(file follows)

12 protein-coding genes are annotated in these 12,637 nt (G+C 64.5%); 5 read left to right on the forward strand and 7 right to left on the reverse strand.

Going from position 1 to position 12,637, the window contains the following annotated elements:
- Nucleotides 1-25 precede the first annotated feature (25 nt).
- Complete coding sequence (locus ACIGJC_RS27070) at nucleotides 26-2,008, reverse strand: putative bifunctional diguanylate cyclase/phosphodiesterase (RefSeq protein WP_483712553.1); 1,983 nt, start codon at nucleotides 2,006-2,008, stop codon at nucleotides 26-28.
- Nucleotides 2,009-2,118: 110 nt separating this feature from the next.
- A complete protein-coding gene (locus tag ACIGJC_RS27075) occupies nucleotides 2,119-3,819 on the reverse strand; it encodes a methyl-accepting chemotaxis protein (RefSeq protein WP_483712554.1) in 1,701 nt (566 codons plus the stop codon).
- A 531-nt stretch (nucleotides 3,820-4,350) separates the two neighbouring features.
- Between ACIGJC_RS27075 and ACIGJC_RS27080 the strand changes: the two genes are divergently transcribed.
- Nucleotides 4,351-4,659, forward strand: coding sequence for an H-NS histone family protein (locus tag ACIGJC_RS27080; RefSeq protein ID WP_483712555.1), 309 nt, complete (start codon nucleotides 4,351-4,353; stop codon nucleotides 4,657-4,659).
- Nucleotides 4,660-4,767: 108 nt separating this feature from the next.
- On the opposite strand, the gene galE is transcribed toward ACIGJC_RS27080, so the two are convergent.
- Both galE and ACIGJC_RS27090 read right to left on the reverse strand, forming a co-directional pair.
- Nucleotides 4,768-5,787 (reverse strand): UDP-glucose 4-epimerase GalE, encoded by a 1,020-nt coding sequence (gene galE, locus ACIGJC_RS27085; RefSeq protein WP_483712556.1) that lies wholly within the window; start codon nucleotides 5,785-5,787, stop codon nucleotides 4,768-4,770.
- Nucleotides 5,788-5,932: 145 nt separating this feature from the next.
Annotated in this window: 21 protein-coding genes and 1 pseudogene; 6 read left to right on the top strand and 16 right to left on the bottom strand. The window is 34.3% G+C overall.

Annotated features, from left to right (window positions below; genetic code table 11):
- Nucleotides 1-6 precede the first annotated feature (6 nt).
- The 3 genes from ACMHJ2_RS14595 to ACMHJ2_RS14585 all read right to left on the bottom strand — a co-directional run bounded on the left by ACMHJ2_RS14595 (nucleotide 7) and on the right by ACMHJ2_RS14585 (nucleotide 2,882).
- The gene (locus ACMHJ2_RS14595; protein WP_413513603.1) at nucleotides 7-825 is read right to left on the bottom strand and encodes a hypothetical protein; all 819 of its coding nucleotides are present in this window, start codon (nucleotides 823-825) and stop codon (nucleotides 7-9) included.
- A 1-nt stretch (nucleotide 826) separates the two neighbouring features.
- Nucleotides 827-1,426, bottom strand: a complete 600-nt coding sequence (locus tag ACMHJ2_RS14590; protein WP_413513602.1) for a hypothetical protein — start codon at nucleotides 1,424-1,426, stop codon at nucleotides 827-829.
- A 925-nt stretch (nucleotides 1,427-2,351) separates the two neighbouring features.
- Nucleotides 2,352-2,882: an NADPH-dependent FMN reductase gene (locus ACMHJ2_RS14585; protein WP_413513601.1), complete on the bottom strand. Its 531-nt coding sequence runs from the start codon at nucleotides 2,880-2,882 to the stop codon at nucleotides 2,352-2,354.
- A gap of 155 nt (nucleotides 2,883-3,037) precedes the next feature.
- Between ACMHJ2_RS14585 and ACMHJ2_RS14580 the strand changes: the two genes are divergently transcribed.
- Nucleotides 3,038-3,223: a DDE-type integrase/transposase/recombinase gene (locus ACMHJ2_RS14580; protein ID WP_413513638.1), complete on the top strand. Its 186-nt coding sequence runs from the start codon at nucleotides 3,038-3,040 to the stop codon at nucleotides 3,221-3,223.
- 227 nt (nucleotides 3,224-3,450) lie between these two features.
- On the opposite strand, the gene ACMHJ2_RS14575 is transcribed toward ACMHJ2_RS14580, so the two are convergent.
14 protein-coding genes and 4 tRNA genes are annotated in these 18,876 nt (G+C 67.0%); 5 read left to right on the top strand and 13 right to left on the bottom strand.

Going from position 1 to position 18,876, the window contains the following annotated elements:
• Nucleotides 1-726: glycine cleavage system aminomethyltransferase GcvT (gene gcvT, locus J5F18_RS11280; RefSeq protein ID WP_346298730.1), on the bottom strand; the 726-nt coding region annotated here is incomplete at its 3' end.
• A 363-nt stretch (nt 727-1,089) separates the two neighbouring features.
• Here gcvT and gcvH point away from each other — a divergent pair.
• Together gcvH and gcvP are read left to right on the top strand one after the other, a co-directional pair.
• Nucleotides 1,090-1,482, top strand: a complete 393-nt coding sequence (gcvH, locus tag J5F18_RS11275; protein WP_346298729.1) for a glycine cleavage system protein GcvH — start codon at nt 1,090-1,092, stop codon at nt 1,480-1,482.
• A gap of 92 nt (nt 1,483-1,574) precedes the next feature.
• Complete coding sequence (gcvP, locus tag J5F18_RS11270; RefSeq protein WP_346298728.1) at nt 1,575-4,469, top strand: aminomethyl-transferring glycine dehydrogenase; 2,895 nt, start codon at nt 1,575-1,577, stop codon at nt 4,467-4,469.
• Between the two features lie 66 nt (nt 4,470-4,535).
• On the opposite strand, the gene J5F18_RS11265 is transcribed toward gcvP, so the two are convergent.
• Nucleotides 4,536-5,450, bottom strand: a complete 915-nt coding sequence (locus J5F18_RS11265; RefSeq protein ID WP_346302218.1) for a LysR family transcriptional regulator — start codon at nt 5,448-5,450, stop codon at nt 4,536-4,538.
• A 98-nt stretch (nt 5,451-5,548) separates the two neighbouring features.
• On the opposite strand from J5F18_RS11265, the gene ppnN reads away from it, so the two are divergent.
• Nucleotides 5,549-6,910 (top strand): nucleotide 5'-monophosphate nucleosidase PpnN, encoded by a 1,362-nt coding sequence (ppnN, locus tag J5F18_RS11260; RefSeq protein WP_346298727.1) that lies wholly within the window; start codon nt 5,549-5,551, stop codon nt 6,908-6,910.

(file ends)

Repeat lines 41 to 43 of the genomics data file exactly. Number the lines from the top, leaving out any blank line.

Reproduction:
• A 98-nt stretch (nt 5,451-5,548) separates the two neighbouring features.
• On the opposite strand from J5F18_RS11265, the gene ppnN reads away from it, so the two are divergent.
• Nucleotides 5,549-6,910 (top strand): nucleotide 5'-monophosphate nucleosidase PpnN, encoded by a 1,362-nt coding sequence (ppnN, locus tag J5F18_RS11260; RefSeq protein WP_346298727.1) that lies wholly within the window; start codon nt 5,549-5,551, stop codon nt 6,908-6,910.